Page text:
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Government and businesses have different goals but both need to grapple with risk, and neither can opt out of relying on the other. In an age of unprecedented risks, this may be the one thing they have in common, writes Henry Paulson, former US Treasury secretary, in a guest column.

He argues that across his 50-year career, he has never seen both sides buffeted by so many risks, most of which originate from the other. Businesses face heightened political risks while governments confront the consequences of disruptive innovation by the private sector. The solution? Mr Paulson proposes mutual efforts to understand, manage and navigate this changing landscape.

David Gardner believes the Khashoggi affair could disrupt the succession at the House of Saud.

Brooke Masters says Goldman Sachs has big questions to answer over 1MDB.

John Thornhill explains that as Moore’s Law fades, computing is looking for its next challenge.

Diane Coyle writes that the pretence that UK higher education is a market like any other should be dropped.

Roula Khalaf dissects the political power struggle for the soul of the Orthodox church.

What you’ve been saying

Economic indicators contradict social reality: letter from Cathal Rabbitte, Villars sur Ollon, Switzerland

I couldn’t get my head around nominally positive US job market figures giving “a timely boost” to Donald Trump’s campaign in the midterms. October’s unemployment rate at 3.7 per cent may be at multi-decade lows, but how many Americans had gig jobs when the Phillips curve was designed? Many apparently healthy economic indicators today appear to contradict the social reality. Make America Great Again is not a quantitative measure, but it is rather more informative than the unemployment rate.

In response to “Emmanuel Macron, Donald Trump and the ghosts of 1918”, washu says:

Mr Rachman says Russia and China “talk globalist but act nationalist”. They are not the only ones (besides a Trumpian USA). Every nation is globalist when talking about what other nations should do and nationalist when its own interests are the least bit threatened. France with or without Macron is a poster child for this words versus action phenomenon.

Immigration has always been the issue for Italy: letter from Marco Marazzi, Milan, Italy

If the other EU member states want Italy to stay in the EU, there is only one way to do so: to create immediately a 10,000-strong European Border Guard, which will take over from the Italian, Greek and Spanish governments the monitoring and handling of our porous southern borders. Only then will the EU be seen by Italians as having actually done something for Italy and south Europe. Forget the euro, immigration is and has always been the issue between Italy and the EU.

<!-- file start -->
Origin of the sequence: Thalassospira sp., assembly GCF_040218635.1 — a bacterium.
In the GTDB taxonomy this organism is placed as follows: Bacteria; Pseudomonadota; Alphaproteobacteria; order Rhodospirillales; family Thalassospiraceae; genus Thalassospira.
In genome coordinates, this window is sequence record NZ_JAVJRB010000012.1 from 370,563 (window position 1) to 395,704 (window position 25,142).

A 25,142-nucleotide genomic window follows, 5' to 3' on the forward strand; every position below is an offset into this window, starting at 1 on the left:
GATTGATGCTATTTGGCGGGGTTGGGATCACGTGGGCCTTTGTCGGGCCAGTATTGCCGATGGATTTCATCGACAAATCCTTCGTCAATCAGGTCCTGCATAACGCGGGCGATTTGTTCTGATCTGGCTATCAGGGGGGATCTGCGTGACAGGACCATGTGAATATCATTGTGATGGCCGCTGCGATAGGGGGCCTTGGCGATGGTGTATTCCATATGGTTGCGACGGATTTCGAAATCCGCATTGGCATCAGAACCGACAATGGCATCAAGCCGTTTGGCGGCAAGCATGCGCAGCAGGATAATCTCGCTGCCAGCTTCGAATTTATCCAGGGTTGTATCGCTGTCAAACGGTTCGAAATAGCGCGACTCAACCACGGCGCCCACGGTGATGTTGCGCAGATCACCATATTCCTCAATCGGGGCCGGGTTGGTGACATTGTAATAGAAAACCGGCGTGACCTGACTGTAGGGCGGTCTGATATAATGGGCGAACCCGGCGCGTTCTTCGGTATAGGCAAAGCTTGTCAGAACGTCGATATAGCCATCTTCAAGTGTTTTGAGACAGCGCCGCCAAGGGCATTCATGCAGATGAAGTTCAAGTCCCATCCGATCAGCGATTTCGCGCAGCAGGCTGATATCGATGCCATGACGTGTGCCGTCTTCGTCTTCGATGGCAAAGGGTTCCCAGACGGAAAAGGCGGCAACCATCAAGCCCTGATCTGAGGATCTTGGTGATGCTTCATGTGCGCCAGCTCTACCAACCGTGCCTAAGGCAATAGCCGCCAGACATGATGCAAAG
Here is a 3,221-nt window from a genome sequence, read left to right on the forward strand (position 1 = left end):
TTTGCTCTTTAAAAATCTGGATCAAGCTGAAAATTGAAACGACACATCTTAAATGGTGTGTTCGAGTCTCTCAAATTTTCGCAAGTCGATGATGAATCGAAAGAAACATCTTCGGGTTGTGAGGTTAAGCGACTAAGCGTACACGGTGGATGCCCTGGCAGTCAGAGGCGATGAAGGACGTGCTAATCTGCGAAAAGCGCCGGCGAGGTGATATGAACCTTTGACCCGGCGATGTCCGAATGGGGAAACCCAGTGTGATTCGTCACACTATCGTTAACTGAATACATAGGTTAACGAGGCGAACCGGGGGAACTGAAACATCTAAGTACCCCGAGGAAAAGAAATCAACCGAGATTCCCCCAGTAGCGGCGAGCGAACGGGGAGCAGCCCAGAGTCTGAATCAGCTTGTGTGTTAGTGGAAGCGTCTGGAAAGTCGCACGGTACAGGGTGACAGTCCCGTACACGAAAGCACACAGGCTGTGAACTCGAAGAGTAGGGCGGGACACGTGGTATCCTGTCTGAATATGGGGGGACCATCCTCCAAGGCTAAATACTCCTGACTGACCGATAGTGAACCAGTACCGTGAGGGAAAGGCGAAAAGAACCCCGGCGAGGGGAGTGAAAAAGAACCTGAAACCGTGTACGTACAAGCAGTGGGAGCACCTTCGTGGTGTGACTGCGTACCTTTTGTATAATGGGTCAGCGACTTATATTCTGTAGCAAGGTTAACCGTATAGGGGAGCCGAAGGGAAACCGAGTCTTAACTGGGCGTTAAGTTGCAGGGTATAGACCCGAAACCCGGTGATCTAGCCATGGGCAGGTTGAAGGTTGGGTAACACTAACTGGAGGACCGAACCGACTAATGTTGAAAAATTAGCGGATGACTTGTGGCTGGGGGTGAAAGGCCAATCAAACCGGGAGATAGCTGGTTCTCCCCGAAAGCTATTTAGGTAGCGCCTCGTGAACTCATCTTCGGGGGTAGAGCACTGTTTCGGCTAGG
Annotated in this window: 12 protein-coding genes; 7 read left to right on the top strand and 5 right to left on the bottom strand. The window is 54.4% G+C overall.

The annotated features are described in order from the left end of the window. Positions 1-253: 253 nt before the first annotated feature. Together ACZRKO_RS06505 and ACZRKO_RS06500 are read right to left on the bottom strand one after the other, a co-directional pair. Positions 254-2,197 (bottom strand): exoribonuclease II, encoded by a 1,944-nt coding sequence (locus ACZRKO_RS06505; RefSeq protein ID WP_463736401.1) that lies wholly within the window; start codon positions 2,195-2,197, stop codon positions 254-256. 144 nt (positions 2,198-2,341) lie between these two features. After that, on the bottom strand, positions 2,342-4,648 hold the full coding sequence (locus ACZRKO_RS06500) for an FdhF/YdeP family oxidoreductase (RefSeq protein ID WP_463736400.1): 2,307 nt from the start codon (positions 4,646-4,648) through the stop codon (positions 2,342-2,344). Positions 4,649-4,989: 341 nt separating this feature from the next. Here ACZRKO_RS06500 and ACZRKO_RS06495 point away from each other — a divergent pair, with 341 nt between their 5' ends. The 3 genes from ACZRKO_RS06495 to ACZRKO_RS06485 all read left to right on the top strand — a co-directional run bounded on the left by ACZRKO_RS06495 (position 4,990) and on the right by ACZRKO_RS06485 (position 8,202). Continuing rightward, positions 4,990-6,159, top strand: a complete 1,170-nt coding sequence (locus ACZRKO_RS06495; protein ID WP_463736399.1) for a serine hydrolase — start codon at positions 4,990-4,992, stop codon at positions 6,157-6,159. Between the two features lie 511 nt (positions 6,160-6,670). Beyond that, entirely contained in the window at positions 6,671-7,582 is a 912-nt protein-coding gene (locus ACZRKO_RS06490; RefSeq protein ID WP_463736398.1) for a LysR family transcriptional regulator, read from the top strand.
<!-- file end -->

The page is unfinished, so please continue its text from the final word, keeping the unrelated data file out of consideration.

Today’s opinion

The FT View: US sanctions will bring pain but not change in Iran
Europe is right to stay committed to the nuclear deal with Tehran

beyondbrics: China’s plenum riddle sheds light on Beijing’s polity
The Communist party’s 4th plenary meeting seems shrouded in mystery

The Khashoggi affair could disrupt the Saudi succession
King Salman has seized the wheel from his son before. What might he do now?

Lex: Shorting UK stocks: Corb your enthusiasm
Since March, $11bn has flowed out of UK-only equity funds

Tail Risk: Green bond market faces its first real test
Conditions for environmental finance tougher even as evidence of climate change grows

A decisive moment for Britain’s universities
It would be foolish to let institutions fail — higher education is not a market

As Moore’s law fades, computing seeks a new dimension
The easy ride that chip designers have enjoyed for decades has come to an end

FT Alphaville: Can Turkey’s central bank avoid another rate hike?

We are living in an age of unprecedented risks
Business faces political upheaval while politics grapples with disruption

A political power struggle for the soul of the Orthodox church
The war of the patriarchs in Russia, Ukraine and Istanbul is about more than religion

FT View

The FT View: US sanctions will bring pain but not change in Iran
Europe is right to stay committed to the nuclear deal with Tehran

The FT View: Emmanuel Macron shoulders a heavy burden as Angela Merkel bows out
All is not lost for the French president’s ambitious EU reform plans

The Big Read

The Big Read: US midterms: why the world fears ‘Trumpism’ is here to stay
The elections will be seen as a test of whether Donald Trump has permanently changed America

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